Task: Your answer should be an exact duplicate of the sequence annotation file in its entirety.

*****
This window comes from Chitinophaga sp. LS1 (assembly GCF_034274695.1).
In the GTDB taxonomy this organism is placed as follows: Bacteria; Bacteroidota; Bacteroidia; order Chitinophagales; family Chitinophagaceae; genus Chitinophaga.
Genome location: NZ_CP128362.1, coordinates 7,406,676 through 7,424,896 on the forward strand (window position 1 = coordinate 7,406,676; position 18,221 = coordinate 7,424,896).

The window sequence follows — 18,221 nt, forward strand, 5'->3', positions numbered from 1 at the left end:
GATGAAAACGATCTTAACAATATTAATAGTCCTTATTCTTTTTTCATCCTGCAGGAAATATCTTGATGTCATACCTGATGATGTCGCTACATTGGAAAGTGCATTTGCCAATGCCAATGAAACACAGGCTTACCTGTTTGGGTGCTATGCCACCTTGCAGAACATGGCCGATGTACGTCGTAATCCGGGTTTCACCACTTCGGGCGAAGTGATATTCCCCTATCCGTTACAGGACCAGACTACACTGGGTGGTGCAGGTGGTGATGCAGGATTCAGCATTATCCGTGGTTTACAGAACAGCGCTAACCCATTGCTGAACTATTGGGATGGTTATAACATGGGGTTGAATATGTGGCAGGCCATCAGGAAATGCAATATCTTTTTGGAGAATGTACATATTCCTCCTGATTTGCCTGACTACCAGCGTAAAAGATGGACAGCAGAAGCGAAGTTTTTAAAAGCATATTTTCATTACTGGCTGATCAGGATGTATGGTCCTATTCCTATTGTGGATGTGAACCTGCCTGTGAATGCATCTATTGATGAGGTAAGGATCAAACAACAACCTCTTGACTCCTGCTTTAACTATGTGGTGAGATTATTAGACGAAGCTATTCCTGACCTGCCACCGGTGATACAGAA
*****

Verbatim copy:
This window comes from Chitinophaga sp. LS1 (assembly GCF_034274695.1).
In the GTDB taxonomy this organism is placed as follows: Bacteria; Bacteroidota; Bacteroidia; order Chitinophagales; family Chitinophagaceae; genus Chitinophaga.
Genome location: NZ_CP128362.1, coordinates 7,406,676 through 7,424,896 on the forward strand (window position 1 = coordinate 7,406,676; position 18,221 = coordinate 7,424,896).

The window sequence follows — 18,221 nt, forward strand, 5'->3', positions numbered from 1 at the left end:
GATGAAAACGATCTTAACAATATTAATAGTCCTTATTCTTTTTTCATCCTGCAGGAAATATCTTGATGTCATACCTGATGATGTCGCTACATTGGAAAGTGCATTTGCCAATGCCAATGAAACACAGGCTTACCTGTTTGGGTGCTATGCCACCTTGCAGAACATGGCCGATGTACGTCGTAATCCGGGTTTCACCACTTCGGGCGAAGTGATATTCCCCTATCCGTTACAGGACCAGACTACACTGGGTGGTGCAGGTGGTGATGCAGGATTCAGCATTATCCGTGGTTTACAGAACAGCGCTAACCCATTGCTGAACTATTGGGATGGTTATAACATGGGGTTGAATATGTGGCAGGCCATCAGGAAATGCAATATCTTTTTGGAGAATGTACATATTCCTCCTGATTTGCCTGACTACCAGCGTAAAAGATGGACAGCAGAAGCGAAGTTTTTAAAAGCATATTTTCATTACTGGCTGATCAGGATGTATGGTCCTATTCCTATTGTGGATGTGAACCTGCCTGTGAATGCATCTATTGATGAGGTAAGGATCAAACAACAACCTCTTGACTCCTGCTTTAACTATGTGGTGAGATTATTAGACGAAGCTATTCCTGACCTGCCACCGGTGATACAGAA